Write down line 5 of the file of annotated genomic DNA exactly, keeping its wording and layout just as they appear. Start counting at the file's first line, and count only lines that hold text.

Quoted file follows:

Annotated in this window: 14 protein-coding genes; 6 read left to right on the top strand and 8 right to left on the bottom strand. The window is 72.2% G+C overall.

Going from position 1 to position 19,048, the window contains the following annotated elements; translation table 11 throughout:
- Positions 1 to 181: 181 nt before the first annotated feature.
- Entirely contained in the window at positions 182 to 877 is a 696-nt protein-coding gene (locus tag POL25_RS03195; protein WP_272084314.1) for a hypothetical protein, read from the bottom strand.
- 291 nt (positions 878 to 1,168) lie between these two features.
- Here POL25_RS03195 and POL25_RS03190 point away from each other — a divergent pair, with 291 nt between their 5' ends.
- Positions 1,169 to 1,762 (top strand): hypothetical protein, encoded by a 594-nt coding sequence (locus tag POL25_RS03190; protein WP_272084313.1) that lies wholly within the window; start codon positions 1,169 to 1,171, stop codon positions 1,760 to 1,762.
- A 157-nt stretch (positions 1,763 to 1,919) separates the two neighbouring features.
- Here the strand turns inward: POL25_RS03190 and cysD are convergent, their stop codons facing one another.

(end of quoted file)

- 291 nt (positions 878 to 1,168) lie between these two features.